The Jews of Jesus’ time were no different than ourselves in attaching self-imposed laws (religious rites and ceremonies) to the original law. However, the religious leaders of the Jews forgot, in reference to the Sabbath, that “the Sabbath was made for man, and not man for the Sabbath” (Mk 2:27). Those who use law as a means of self-justification always view law as an avenue through which one can stand just before God. In other words, some Jews kept the Sabbath in order to maintain a salvational relationship with God. The keeping of the Sabbath, however, was meant to be a sign of their covenant with God, not a means by which they would justify themselves from sin (See Ex 31:13). The Sabbath was set aside as a day of rest for the people, not as a day of worship.

The self-righteous always view justification through law-keeping. In reference to ourselves today, many Christians keep certain rites and ceremonies on Sunday morning in order to be justified before God. We thus preach grace from the pulpits, but bring ourselves into the bondage of our own self-justification through obedience to a prescribed order of religious ceremonies. We must simply remember that we are already justified by grace before we show up on Sunday morning. In fact, we show up at the assembly because we are justified, not in order to be justified.

It is the same with the assortment of religious traditions that we witness today among so many religious groups throughout the world. It is supposed that obedience to all the religious rites and ceremonies of each particular religious group will deem the adherents justified before God. The rites and ceremonies are thus perpetuated in order to make the adherents feel that they are justified before God on the basis of their perfect obedience of the rites and ceremonies.

However, we must never forget that self-imposed human religious rites and ceremonies, even the keeping of God’s laws, can never profit as a means of self-justification. Law cannot be the answer for a consistent relationship with God simply because we are all law breakers (Rm 3:9-11). Though law is just, good and holy, it still reveals sin in our lives for which there is no human solution (Rm 7:12-14).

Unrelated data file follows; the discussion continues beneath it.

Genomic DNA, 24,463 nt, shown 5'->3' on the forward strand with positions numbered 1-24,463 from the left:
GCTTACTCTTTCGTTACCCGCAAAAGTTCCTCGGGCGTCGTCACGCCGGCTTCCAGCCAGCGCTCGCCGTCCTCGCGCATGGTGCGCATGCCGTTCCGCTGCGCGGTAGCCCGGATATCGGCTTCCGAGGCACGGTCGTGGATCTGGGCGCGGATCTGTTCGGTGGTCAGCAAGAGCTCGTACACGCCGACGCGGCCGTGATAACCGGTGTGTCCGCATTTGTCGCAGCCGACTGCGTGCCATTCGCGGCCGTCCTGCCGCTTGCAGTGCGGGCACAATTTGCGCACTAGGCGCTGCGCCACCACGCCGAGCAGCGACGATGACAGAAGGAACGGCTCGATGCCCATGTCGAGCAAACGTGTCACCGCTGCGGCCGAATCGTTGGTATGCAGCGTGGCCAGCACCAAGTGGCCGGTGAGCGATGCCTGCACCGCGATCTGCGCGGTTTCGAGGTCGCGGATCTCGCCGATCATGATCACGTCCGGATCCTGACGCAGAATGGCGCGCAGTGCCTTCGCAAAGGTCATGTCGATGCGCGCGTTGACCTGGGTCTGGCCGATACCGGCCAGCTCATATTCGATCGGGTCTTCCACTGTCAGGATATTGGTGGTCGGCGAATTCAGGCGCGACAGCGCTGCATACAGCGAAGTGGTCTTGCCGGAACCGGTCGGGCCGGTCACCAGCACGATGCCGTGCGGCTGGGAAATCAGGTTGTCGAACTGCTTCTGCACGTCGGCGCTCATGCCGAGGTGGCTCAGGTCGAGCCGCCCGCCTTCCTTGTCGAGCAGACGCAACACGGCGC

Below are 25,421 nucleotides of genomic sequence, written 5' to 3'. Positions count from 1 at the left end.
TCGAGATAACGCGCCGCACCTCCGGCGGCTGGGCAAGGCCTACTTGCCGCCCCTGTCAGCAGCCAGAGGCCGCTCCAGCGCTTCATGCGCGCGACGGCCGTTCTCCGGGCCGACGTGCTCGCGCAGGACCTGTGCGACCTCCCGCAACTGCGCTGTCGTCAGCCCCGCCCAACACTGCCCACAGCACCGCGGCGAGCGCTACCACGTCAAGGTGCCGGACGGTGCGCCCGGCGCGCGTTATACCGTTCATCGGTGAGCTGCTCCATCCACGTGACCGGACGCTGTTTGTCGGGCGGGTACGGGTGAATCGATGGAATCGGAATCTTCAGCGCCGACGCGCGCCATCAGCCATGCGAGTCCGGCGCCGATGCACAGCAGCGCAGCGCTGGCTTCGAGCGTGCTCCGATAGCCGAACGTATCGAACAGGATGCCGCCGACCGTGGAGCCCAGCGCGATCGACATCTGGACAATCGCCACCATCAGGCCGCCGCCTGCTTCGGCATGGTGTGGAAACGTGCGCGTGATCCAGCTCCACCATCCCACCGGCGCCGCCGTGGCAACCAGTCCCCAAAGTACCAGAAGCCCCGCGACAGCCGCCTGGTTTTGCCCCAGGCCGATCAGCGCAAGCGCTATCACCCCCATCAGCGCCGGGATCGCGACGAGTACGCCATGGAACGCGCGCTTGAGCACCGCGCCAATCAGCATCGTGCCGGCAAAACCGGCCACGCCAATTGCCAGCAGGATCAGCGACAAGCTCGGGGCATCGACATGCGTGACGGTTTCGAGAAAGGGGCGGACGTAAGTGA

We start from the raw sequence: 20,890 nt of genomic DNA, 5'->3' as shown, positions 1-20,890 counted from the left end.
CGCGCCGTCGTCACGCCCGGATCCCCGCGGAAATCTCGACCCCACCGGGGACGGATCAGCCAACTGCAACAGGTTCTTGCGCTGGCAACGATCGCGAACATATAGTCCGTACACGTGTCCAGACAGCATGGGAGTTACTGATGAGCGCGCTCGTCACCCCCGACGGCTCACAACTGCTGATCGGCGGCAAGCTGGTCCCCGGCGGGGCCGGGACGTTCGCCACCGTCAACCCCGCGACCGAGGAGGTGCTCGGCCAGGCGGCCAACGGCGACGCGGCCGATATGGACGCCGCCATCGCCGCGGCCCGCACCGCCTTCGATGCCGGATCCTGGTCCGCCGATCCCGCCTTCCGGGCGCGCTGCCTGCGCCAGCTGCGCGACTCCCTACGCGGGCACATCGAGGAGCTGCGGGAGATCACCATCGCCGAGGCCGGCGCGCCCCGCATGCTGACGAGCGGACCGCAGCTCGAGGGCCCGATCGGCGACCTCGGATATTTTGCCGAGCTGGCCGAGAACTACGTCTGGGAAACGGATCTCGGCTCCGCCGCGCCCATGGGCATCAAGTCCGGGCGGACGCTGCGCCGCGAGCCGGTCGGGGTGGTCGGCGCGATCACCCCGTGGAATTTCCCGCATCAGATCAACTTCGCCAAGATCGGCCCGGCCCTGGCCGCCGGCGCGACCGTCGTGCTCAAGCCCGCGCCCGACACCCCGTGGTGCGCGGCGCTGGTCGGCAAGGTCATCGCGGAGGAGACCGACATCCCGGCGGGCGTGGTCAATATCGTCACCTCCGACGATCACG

When we consider our particular religious rites and ceremonies, who will stand forth and be the judge as to which are right and which are questionable, if not contrary to the established identity of church. In the first century, the Jews had a religious police force of scribes and Pharisees whose job it was to maintain the legal order of religious behavior among the people. Today, it is certain that we have the same who “come out of Jerusalem” in order to make judgments concerning the teaching of John the Baptist.

  • It is by God’s grace that we can live free of guilt because we know that we cannot keep His law perfectly.

Keeping all our religious rites and ceremonies may present before others a facade of religiosity, or even lead us into deceiving ourselves that we are righteous in obedience to law. Therefore, our religiosity in itself is of no benefit in reference to our justification. This is true simply because the Holy Spirit said it was true: “For by works of law no flesh will be justified” (Gl 2:16).

[Next in series: Articles 5,6]